How do we know when it is emotionally abnormal for a two-year-old to cry, or a four-year-old to be fussy and argumentative? What exactly is childhood depression?
The signs and symptoms of depression in children are notoriously difficult to detect accurately (and to study) and are dependant on a multitude of other, usually external, factors. In a patient-information sheet produced by the Mayo Foundation for Medical Education and Research, the authors note that: ‘Depression is more difficult to diagnose in children because many behaviours associated with depression can be normal behaviours in children. In evaluating a child for depression, a therapist considers the number, duration and severity of signs and symptoms.’
Fair enough, but the factsheet then goes on to list symptoms such as listlessness, irritability, crying easily, complaints of boredom, arguing with parents, a lack of interest in schoolwork and even ‘looking sad’ as signs of childhood depression.
What parents can put their hands on their heart and say their child has never experienced any of these states?
What emerges in the evidence is that a child’s mental stability is highly dependent on that of its parents and surroundings. A recent study by researchers at Columbia University in New York City, for instance, reports that poor parenting may put children at a higher risk for anxiety and depression. The investigators interviewed nearly 600 parents and their children, and concluded that poor parental behaviours, such as verbal abuse, inconsistent rules, parental arguments in front of children and a lack of supervision can all increase the chances of childhood anxiety or depression (Arch Gen Psychiatry, 2001; 58: 231-6).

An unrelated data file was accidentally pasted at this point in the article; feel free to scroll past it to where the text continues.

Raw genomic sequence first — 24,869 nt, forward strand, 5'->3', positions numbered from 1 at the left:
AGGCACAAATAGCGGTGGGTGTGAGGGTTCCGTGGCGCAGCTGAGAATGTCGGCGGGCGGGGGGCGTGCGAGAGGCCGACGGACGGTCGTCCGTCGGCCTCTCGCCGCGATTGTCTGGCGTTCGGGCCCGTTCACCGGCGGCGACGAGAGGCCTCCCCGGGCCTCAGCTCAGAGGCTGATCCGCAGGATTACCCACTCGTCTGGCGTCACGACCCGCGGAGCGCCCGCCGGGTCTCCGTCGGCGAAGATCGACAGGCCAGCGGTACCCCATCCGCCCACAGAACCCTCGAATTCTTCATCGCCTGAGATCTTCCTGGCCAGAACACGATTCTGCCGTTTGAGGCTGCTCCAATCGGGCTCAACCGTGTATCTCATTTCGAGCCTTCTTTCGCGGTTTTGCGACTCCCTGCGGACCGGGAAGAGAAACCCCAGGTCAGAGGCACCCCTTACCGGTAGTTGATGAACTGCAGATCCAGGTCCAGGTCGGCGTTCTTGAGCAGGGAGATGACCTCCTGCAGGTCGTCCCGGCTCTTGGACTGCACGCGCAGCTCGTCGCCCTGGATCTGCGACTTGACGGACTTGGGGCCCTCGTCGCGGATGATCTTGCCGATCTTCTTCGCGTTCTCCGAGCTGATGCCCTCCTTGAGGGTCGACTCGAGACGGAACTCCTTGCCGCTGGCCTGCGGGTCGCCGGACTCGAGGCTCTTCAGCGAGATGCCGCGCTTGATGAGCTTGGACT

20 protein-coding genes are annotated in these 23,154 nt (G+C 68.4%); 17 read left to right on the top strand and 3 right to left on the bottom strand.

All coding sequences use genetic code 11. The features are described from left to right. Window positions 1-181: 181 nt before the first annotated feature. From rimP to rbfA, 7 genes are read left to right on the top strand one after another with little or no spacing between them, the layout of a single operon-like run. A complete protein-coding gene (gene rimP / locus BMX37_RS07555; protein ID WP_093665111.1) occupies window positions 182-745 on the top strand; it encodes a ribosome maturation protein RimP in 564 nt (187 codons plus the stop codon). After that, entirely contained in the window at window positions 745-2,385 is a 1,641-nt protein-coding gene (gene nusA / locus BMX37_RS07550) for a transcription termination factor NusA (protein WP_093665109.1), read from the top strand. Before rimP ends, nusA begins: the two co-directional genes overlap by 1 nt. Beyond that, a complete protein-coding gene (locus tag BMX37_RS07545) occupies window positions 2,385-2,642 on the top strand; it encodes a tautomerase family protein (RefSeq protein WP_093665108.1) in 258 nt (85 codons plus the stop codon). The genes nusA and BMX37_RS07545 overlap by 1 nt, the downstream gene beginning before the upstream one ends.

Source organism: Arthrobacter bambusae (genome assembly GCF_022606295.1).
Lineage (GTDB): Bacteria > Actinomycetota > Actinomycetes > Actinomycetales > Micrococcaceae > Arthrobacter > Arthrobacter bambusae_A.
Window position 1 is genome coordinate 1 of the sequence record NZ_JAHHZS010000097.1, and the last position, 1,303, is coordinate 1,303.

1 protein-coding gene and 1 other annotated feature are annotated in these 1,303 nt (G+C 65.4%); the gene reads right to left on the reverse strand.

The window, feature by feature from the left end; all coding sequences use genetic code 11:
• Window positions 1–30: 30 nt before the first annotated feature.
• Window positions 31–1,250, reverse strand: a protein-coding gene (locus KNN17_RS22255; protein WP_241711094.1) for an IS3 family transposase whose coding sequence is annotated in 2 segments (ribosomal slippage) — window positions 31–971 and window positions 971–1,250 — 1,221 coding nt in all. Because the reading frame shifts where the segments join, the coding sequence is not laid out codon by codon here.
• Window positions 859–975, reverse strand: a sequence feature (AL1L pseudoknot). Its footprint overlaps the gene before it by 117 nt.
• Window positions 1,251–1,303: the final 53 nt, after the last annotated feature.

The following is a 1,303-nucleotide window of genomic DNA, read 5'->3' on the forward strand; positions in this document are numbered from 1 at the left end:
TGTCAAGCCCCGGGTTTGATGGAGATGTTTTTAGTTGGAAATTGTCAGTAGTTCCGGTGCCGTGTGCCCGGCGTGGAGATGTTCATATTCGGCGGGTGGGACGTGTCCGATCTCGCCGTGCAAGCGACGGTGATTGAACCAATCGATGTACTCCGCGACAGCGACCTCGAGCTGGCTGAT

Many studies show that, if the mother is depressed, the child will be too (J Am Acad Child Adolesc Psychiatry, 2001; 40: 1367-74; Matern Child Health J, 2000; 4: 215-21). In one study, if the mother was depressed and smoked, the likelihood of her child having ‘low social functioning’ was nearly doubled (Ambul Pediatr, 2003; 3: 288-94).
There is, likewise, evidence that we are using drugs to make bigger problems, such as social inequality, go away. Data suggest that poor and black children are those most likely to be given mind-altering drugs (Arch Pediatr Adolesc Med, 1999; 153: 1039-45) rather than receive counselling.